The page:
Though U.S. presidential campaigns’ use of YouTube has gotten plenty of attention lately, advocacy campaigns aren’t being left out of the online video revolution. An article in the new blog Together We Can Make a Difference finds 2,030 videos tagged on YouTube as “non-profit” (an increase from 76 in August) and also collects examples of advocacy videos from around the world. For instance, as reported in MIT’s Technology Review,
A left-wing group whose street protests over the unsolved murders of activists have been blocked by Philippine police has turned instead to the Internet to spread its message…[the] large left-wing group, Bayan, has created its own channel on Google’s popular YouTube video-sharing site to post videos of slain activists and violent dispersals of street protests.
TWCMAD also links to anti-gay videos from Christian activists in Europe and to activists’ use of video in an anti-Starbucks campaign. Slate amplifies the point today in a piece on human rights activists’ efforts to de-Gitmo-ize detainees:
Critics pooh-pooh the importance of all of this by pointing to the fact that civil rights advocates have traditionally had a friend in the press. But they’re missing the point: YouTube goes where the mainstream media can’t or won’t go. It’s visceral. It’s story first, message second. And it gives advocates instant access to an audience in a way that press releases and op-eds never can.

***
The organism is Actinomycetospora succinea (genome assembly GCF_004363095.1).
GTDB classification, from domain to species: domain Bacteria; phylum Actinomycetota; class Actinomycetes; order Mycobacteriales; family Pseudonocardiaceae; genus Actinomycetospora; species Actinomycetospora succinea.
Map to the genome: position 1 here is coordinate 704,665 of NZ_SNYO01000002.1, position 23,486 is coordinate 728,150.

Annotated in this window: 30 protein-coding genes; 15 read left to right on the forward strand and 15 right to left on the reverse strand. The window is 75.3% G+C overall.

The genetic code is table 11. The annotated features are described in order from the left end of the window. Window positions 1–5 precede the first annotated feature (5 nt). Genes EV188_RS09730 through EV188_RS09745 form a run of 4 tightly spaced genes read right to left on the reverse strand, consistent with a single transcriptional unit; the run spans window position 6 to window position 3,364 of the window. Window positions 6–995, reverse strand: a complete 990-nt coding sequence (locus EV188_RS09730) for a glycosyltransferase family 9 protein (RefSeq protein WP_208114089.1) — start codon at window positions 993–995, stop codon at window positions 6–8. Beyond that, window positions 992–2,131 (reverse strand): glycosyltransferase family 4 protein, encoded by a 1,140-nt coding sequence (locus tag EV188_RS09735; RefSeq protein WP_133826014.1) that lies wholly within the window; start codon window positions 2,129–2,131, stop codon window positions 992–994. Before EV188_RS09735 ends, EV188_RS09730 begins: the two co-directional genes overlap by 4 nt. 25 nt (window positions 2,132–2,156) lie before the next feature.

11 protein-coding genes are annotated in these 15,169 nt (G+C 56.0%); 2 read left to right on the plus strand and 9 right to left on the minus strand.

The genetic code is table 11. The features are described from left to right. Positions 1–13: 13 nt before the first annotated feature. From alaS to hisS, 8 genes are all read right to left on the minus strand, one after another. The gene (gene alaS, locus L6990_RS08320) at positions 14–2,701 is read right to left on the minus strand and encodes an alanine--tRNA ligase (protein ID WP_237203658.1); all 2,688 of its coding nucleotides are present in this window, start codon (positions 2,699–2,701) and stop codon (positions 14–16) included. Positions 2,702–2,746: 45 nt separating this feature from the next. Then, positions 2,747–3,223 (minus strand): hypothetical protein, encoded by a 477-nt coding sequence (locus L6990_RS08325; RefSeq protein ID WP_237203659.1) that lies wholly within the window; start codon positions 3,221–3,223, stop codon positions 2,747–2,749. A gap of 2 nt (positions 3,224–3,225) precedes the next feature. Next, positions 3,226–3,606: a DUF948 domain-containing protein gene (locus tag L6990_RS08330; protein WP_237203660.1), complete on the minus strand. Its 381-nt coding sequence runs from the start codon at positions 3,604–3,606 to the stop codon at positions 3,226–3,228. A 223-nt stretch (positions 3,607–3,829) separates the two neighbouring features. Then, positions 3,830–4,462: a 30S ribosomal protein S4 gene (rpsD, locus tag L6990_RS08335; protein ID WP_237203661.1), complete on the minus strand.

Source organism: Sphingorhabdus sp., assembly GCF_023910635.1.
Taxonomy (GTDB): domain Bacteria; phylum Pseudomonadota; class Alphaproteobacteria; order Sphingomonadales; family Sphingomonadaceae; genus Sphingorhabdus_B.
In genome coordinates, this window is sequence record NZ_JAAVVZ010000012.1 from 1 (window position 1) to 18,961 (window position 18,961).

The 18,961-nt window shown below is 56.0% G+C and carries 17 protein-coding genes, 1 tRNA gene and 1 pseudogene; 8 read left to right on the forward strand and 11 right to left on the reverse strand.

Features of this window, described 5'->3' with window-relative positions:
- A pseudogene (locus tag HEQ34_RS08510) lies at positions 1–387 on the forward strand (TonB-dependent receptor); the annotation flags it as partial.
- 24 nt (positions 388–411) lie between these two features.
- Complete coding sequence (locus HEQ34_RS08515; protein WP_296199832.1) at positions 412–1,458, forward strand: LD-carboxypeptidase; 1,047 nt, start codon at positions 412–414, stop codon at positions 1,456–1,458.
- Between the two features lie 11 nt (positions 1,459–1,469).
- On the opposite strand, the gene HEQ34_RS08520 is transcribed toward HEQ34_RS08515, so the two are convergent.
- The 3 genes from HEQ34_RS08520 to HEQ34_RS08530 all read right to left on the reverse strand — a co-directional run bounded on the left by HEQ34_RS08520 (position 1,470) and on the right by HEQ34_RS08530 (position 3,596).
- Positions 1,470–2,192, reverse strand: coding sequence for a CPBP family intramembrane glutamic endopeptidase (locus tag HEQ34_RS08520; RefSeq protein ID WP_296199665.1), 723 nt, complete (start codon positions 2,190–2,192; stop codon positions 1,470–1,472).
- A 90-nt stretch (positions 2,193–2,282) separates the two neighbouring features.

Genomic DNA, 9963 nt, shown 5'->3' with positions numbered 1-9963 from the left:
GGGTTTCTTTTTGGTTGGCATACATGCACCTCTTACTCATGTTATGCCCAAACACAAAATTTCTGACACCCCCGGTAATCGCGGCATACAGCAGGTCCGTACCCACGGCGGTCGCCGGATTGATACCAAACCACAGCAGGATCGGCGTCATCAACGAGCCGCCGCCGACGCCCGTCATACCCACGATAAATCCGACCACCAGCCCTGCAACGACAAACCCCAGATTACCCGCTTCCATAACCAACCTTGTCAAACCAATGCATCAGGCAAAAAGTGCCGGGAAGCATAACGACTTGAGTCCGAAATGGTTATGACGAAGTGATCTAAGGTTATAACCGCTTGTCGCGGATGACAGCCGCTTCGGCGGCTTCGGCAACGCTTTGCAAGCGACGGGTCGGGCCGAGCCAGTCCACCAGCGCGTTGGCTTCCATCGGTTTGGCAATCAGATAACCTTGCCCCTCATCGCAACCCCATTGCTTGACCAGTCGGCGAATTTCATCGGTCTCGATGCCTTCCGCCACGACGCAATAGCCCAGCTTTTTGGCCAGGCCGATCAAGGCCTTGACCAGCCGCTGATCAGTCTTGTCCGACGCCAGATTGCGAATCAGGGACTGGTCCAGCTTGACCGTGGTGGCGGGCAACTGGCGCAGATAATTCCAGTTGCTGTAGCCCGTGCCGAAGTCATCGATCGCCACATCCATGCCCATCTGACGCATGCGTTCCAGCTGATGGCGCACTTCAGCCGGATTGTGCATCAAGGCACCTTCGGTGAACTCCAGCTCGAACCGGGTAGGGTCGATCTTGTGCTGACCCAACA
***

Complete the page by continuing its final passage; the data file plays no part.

Besides the video article, TWCMAD also has a nice piece on non-profits and user-generated content this week. As an aside, this site illustrates an excellent tactic that blogs can use to build traffic: linking to a more-established site. I found the new blog when the author linked to e.politics and provided a trackback, which I’m astonished that more people don’t use. Of course, this clearly means that I’m now the Establishment and hence must work to undermine myself — perhaps a few lunchtime gin and tonics would be a good start?
Update: Josh Levy, wearing his PDF hat today, points to a terrific video parody just created by an Australian group to bring attention to their countryman David Hicks, currently a “guest” at Guantanamo Bay:
For more about creating effective advocacy and political video, see this article from February.